Law professor: Congress 'constitutionally mandated' to regulate the Supreme Court

Law professor: Congress 'constitutionally mandated' to regulate the Supreme Court
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During Tuesday's United States Senate Judiciary Committee hearing on establishing a Supreme Court code of ethics, Amanda Frost — the Ann Loeb Bronfman Distinguished Professor of Law and Government at American University in Washington, DC — explained why Congress has the constitutional authority to regulate the Court.

"So the separation of power's argument, I find, it confuses me because, of course, I think we all know from, you know, civics classes, separation of powers is of course a constitutional principle, which means that the branches should have some separate spheres of conduct and some separate roles in our constitution. But checks and balances is equally important, and the role of the Congress is to establish the Supreme Court. It's not just permitted, it's required," Frost said.

"The Supreme Court of the United States is constitutionally mandated under Article Three. But there is no detail about how it is to operate because that was left to the Congress of the United States under Article One, Section Eight, the Necessary and Proper Clause, and immediately Congress agreed to do that in the Judiciary Act of 1789, as it was required to do," Frost explained.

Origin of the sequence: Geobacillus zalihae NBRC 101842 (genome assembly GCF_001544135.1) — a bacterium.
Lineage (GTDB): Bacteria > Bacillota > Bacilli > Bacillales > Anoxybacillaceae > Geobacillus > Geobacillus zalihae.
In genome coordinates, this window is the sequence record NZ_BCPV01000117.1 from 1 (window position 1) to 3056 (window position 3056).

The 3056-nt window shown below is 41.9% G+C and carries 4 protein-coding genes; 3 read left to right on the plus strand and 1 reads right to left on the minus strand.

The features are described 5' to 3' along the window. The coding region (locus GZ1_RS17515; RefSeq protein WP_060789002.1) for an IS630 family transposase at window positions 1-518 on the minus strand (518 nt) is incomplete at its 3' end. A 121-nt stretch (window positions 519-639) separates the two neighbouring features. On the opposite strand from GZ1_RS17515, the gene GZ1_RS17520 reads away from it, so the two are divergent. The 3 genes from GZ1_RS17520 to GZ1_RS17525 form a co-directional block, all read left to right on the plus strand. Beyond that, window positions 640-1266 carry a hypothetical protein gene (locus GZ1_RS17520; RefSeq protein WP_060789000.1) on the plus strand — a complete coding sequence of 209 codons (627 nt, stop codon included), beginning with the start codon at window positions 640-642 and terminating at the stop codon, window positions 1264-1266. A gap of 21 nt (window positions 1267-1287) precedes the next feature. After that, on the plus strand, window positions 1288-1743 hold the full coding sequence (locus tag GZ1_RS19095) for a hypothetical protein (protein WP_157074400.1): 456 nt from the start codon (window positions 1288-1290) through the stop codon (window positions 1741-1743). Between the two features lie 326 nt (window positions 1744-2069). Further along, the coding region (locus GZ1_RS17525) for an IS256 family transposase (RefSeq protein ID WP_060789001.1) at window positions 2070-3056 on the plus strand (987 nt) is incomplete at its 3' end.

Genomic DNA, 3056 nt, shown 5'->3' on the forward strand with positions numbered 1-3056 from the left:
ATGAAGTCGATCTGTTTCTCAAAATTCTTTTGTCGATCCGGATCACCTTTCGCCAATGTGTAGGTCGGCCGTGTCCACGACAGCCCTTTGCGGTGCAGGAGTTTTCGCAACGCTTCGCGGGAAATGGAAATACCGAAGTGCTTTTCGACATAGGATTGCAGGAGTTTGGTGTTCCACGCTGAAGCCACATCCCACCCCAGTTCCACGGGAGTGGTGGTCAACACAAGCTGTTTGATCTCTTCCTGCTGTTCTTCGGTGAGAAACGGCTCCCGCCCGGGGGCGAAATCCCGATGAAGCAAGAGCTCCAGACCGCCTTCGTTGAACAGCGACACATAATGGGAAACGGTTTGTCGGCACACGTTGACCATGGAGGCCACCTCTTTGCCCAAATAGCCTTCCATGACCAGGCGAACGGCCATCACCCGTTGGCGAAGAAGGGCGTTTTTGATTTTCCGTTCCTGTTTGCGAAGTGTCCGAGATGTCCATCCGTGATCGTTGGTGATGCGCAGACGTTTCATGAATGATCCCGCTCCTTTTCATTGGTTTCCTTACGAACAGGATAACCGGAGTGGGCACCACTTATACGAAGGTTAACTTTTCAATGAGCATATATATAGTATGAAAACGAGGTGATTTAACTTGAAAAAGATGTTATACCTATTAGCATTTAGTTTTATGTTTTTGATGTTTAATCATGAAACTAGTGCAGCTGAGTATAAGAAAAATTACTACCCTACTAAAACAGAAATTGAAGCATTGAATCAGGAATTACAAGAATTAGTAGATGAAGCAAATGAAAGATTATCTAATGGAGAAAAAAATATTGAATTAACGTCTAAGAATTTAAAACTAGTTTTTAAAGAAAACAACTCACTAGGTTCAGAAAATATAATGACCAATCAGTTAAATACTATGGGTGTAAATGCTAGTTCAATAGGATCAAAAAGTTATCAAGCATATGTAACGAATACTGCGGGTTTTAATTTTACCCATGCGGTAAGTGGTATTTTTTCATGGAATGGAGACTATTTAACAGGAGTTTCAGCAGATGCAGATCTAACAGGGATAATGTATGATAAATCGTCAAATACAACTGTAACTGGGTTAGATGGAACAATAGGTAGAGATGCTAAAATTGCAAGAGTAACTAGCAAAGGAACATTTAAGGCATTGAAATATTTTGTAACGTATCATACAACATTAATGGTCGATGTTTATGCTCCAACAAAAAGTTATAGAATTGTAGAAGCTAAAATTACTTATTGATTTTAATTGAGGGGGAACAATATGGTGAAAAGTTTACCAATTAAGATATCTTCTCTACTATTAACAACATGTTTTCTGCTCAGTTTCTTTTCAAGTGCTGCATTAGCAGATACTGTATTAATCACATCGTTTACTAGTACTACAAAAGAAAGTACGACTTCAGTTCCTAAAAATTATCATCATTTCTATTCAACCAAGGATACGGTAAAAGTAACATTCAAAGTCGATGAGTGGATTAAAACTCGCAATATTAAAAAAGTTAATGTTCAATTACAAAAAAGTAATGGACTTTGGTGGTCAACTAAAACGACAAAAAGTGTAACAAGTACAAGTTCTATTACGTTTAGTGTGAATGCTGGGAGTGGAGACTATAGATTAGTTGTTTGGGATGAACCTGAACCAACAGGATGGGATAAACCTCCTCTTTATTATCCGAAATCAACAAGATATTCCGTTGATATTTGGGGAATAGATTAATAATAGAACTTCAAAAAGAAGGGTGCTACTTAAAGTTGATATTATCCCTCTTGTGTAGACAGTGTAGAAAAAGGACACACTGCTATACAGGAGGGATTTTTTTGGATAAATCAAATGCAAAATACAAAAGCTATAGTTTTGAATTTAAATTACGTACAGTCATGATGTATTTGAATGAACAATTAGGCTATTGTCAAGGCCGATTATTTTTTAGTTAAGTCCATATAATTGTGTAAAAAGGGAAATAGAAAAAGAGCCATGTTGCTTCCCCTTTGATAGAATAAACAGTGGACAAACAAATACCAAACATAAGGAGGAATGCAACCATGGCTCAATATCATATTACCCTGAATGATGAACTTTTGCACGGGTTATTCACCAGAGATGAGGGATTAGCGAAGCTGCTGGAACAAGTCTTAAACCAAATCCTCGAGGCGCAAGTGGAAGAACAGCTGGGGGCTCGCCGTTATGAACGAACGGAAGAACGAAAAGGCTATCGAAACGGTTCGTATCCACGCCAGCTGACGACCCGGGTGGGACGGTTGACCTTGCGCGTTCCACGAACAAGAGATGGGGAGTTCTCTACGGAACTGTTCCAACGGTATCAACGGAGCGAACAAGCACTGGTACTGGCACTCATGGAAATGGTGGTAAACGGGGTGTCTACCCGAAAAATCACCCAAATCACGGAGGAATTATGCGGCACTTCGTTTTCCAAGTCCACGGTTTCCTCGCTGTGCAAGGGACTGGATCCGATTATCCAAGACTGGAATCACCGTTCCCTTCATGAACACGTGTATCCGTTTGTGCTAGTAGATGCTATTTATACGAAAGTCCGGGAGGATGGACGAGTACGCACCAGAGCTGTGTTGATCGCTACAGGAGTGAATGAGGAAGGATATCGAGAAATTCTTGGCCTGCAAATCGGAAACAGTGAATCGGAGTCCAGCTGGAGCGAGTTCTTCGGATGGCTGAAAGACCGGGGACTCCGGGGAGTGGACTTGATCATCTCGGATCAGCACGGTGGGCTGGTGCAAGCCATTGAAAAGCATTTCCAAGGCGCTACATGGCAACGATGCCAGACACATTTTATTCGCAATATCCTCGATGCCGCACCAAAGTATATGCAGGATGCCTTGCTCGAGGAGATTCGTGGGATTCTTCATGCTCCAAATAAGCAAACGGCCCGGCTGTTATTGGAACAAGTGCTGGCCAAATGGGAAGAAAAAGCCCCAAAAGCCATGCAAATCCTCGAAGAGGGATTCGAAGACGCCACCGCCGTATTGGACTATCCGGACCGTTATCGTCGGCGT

READ MORE: 'That or the highway': Elie Mystal says Congress should threaten Supreme Court funding to enforce ethics code

"The Congress sets the size of the Supreme Court," Frost continued. "That is not in the hands of Chief Justice Roberts and his colleagues. Congress establishes the quorum requirement. That is not in the hands of Chief Justice Roberts and his colleagues. When this Congress says, passes a law that says that they must recuse themselves, the judges and justices of our federal judiciary, when there are certain conflicts of interest, the justices are not free to say, 'That law doesn't apply to me, I'm going to sit on that case anyway,'" Frost added. "And so what is troubling is there is an implication in the recent statement of policy of ethics policies as well as some previous statements by the court that it doesn't think these laws bind it. And I find that very confusing in light of the tax structure and long history of congressional administration of the courts."

Watch below or at this link.

READ MORE: 'In on it': Ex-attorney general blasted for claiming critics 'hallucinate misconduct' by Supreme Court justices

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